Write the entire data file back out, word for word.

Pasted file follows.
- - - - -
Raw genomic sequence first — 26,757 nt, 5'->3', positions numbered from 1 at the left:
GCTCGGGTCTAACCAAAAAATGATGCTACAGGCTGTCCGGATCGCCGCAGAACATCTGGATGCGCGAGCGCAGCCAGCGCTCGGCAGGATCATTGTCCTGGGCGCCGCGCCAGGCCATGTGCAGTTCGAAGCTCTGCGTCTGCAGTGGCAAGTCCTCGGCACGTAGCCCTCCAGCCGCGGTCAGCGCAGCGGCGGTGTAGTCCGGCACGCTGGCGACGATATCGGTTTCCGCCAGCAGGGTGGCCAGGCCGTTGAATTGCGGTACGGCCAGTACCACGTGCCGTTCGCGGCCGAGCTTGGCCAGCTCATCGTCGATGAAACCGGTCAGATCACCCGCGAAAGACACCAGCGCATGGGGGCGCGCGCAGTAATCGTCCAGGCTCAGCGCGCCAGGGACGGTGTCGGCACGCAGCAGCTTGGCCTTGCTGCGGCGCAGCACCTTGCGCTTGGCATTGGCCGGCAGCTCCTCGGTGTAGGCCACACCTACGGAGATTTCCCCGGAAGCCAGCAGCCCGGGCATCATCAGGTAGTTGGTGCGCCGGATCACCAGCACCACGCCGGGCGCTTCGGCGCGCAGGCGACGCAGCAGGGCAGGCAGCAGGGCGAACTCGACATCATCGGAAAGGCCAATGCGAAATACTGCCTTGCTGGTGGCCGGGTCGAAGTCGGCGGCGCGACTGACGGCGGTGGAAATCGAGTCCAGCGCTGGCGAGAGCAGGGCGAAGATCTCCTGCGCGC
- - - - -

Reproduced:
Raw genomic sequence first — 26,757 nt, 5'->3', positions numbered from 1 at the left:
GCTCGGGTCTAACCAAAAAATGATGCTACAGGCTGTCCGGATCGCCGCAGAACATCTGGATGCGCGAGCGCAGCCAGCGCTCGGCAGGATCATTGTCCTGGGCGCCGCGCCAGGCCATGTGCAGTTCGAAGCTCTGCGTCTGCAGTGGCAAGTCCTCGGCACGTAGCCCTCCAGCCGCGGTCAGCGCAGCGGCGGTGTAGTCCGGCACGCTGGCGACGATATCGGTTTCCGCCAGCAGGGTGGCCAGGCCGTTGAATTGCGGTACGGCCAGTACCACGTGCCGTTCGCGGCCGAGCTTGGCCAGCTCATCGTCGATGAAACCGGTCAGATCACCCGCGAAAGACACCAGCGCATGGGGGCGCGCGCAGTAATCGTCCAGGCTCAGCGCGCCAGGGACGGTGTCGGCACGCAGCAGCTTGGCCTTGCTGCGGCGCAGCACCTTGCGCTTGGCATTGGCCGGCAGCTCCTCGGTGTAGGCCACACCTACGGAGATTTCCCCGGAAGCCAGCAGCCCGGGCATCATCAGGTAGTTGGTGCGCCGGATCACCAGCACCACGCCGGGCGCTTCGGCGCGCAGGCGACGCAGCAGGGCAGGCAGCAGGGCGAACTCGACATCATCGGAAAGGCCAATGCGAAATACTGCCTTGCTGGTGGCCGGGTCGAAGTCGGCGGCGCGACTGACGGCGGTGGAAATCGAGTCCAGCGCTGGCGAGAGCAGGGCGAAGATCTCCTGCGCGC